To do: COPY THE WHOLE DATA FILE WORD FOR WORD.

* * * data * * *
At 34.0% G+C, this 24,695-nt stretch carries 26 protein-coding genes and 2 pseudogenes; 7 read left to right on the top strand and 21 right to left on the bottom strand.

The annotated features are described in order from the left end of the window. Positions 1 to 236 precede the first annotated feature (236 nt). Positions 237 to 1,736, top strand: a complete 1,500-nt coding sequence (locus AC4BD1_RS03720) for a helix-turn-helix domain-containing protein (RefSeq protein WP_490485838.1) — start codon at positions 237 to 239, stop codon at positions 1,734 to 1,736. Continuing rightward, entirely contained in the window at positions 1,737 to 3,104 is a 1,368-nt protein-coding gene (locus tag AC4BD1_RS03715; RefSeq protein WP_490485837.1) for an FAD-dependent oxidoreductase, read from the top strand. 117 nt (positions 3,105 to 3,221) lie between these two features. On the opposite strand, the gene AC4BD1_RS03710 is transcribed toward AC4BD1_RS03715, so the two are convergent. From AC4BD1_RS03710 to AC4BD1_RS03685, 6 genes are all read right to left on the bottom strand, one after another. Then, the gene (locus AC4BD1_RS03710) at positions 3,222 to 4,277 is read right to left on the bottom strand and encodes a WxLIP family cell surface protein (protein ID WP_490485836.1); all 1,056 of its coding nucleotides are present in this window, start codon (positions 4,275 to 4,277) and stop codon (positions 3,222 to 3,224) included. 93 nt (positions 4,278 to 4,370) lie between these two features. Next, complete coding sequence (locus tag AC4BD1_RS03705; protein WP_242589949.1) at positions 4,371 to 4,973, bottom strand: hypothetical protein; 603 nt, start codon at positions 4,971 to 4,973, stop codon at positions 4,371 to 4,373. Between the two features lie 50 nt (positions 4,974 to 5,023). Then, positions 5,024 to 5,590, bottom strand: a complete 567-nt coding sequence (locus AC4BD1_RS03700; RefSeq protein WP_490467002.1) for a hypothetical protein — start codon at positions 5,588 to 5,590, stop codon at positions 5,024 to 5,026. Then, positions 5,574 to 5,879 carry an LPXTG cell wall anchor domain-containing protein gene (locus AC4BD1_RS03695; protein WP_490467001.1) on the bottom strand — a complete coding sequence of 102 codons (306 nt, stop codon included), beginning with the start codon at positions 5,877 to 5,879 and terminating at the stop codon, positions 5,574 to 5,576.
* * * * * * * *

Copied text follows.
At 34.0% G+C, this 24,695-nt stretch carries 26 protein-coding genes and 2 pseudogenes; 7 read left to right on the top strand and 21 right to left on the bottom strand.

The annotated features are described in order from the left end of the window. Positions 1 to 236 precede the first annotated feature (236 nt). Positions 237 to 1,736, top strand: a complete 1,500-nt coding sequence (locus AC4BD1_RS03720) for a helix-turn-helix domain-containing protein (RefSeq protein WP_490485838.1) — start codon at positions 237 to 239, stop codon at positions 1,734 to 1,736. Continuing rightward, entirely contained in the window at positions 1,737 to 3,104 is a 1,368-nt protein-coding gene (locus tag AC4BD1_RS03715; RefSeq protein WP_490485837.1) for an FAD-dependent oxidoreductase, read from the top strand. 117 nt (positions 3,105 to 3,221) lie between these two features. On the opposite strand, the gene AC4BD1_RS03710 is transcribed toward AC4BD1_RS03715, so the two are convergent. From AC4BD1_RS03710 to AC4BD1_RS03685, 6 genes are all read right to left on the bottom strand, one after another. Then, the gene (locus AC4BD1_RS03710) at positions 3,222 to 4,277 is read right to left on the bottom strand and encodes a WxLIP family cell surface protein (protein ID WP_490485836.1); all 1,056 of its coding nucleotides are present in this window, start codon (positions 4,275 to 4,277) and stop codon (positions 3,222 to 3,224) included. 93 nt (positions 4,278 to 4,370) lie between these two features. Next, complete coding sequence (locus tag AC4BD1_RS03705; protein WP_242589949.1) at positions 4,371 to 4,973, bottom strand: hypothetical protein; 603 nt, start codon at positions 4,971 to 4,973, stop codon at positions 4,371 to 4,373. Between the two features lie 50 nt (positions 4,974 to 5,023). Then, positions 5,024 to 5,590, bottom strand: a complete 567-nt coding sequence (locus AC4BD1_RS03700; RefSeq protein WP_490467002.1) for a hypothetical protein — start codon at positions 5,588 to 5,590, stop codon at positions 5,024 to 5,026. Then, positions 5,574 to 5,879 carry an LPXTG cell wall anchor domain-containing protein gene (locus AC4BD1_RS03695; protein WP_490467001.1) on the bottom strand — a complete coding sequence of 102 codons (306 nt, stop codon included), beginning with the start codon at positions 5,877 to 5,879 and terminating at the stop codon, positions 5,574 to 5,576.